Amazon ($AMZN) Sales Growth Projections for Next Two Years Appear Overly Optimistic

Investors have been reallocating capital out of Amazon ($AMZN) shares fairly heavily since the company reported a lackluster fourth quarter earnings report. After peaking over $400 in January the stock has dropped about 75 points to the low 300’s. In fact, I actually think the stock is beginning to look compelling for long term investors, if you believe Amazon will continue to successfully enter new markets, as the shares now fetch only about 1.5 times 2014 revenue (after deducting net cash). While profit margins remain low (cash flow of $5.5 billion in 2013 equated to only 7.4% of sales), those that claim Amazon makes no money don’t seem to dig into the company’s financial statements very deeply.

All of that said, after looking at Amazon’s sales trends over the last 15 years, I believe that Wall Street is currently overly optimistic about sales growth at Amazon for the next two years. If you believe that investors will be focused on sales growth, in lieu of material profit margin gains in the intermediate term, it would imply that Amazon bulls can take their time building long-term investments in the stock over coming quarters.

So why do I think Amazon will be hard-pressed to achieve the current consensus estimates for sales in 2014 (up 21% to $89.9 billion) and 2015 (up another 20% to $107.6 billion). First, let’s look at Amazon’s annual sales since 1998:


Simply looking at this data may cause you to feel pretty upbeat about Amazon’s business. Over the past 15 years sales have grown an astounding 41% per year, rising from under $1 billion in 1998 to nearly $75 billion in 2013. Is it really a stretch to asssume that two more years of 20%+ growth could be in the cards?

The problem Amazon is going to begin to face is the fact that once you reach a certain size, it becomes nearly impossible to continue to grow at 40%, 30%, or even 20% per year. Finding an additional $15.4 billion of revenue in a single year (the incremental figure analysts estimate Amazon will book in 2014) is no easy feat. In fact, Amazon’s total revenue in 2007 was just $14.8 billion, so “2014 Amazon” must equal “2013 Amazon” plus “2007 Amazon.” With annual revenue approaching the $100 billion level, the company’s growth rate is likely to begin to slow soon.

Is there any way to know when exactly growth will decline significantly? Not really, but one of the numbers I like to focus on is incremental revenue growth, in dollars, from one year to the next. As a company gets larger and larger, the amount of incremental sales growth needed simply to maintain its growth rate rises fairly sharply. In fact, if we chart out Amazon’s incremental annual sales growth since 1999, we can see patterns emerge:


For instance, between 1999 and 2006 Amazon was able to grow sales by between $1-2 billion a year (roughly). That figure rose to $4-5 billion from 2007-2009, and accelerated to $10 billion in 2010 after the recession ended. Interestingly, over the last three years Amazon has hit a wall. In both 2012 and 2013, incremental sales growth at Amazon failed to eclipse 2011 levels. I believe this could be the beginning of a period where we see Amazon’s sales growth slow materially.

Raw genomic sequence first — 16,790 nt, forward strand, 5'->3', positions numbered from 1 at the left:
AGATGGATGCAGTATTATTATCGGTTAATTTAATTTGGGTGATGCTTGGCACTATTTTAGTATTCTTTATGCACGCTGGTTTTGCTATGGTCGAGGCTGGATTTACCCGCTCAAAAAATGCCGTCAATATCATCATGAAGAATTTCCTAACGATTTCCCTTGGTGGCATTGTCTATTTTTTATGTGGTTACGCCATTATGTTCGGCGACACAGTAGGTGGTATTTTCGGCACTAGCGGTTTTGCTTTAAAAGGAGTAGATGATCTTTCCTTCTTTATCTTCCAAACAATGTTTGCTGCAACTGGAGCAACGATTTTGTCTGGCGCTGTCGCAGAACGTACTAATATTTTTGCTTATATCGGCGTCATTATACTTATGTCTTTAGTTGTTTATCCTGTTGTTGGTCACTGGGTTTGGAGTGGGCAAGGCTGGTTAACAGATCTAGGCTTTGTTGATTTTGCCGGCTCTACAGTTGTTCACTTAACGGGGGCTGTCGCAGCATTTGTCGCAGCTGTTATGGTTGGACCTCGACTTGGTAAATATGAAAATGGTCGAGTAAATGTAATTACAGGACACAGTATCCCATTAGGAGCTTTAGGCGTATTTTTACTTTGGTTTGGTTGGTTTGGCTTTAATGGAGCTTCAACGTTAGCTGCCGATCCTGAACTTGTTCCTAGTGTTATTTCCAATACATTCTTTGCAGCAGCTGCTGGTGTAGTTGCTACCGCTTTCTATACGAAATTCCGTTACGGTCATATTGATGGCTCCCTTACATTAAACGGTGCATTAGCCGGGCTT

Perhaps problematic, the current Wall Street consensus forecast calls for Amazon’s incremental revenue growth in dollars to reaccelerate to more than $15 billion this year, and again to nearly $18 billion in 2015 (look at the orange bars in the above chart). While there is no assurance that this figure cannot continue to climb, there will be a time when Amazon simply cannot continue to find that much new revenue each and every year (without making large acquisitions anyway, not something they have typically done). Given that a disappointment in merchandise sales growth has been a key driver of Amazon’s recent stock market weakness, I believe it is entirely possible that both 2014 and 2015 sales forecasts are too high. Maintaining annual sales growth of 20% for much longer seems unlikely, perhaps even starting this year.

As I mentioned at the outset of this article, however, I don’t necessarily think this would spell the end of Amazon’s stock market stardom, at least not long term. If Jeff Bezos is willing to show investors that he is willing to demonstrate that profit margins can be susteained at levels above those currently being attained, investors would likely be very pleased and any short term stock decline would quickly be reversed. After all, annual sales approaching $100 billion offer Amazon the ability to generate some very impressive free cash flow, which would make the stock’s current market value of $150 billion seem not so unreasonable.

In coming quarters, I will be focused on Amazon’s sales trends and if I am correct and the current consensus forecasts are too aggressive, any continued short-term weakness in Amazon shares could present investors with an excellent opportunity to continue building a long-term position in the stock.

Full Disclosure: Long AMZN at the time of writing, but positions may change at any time

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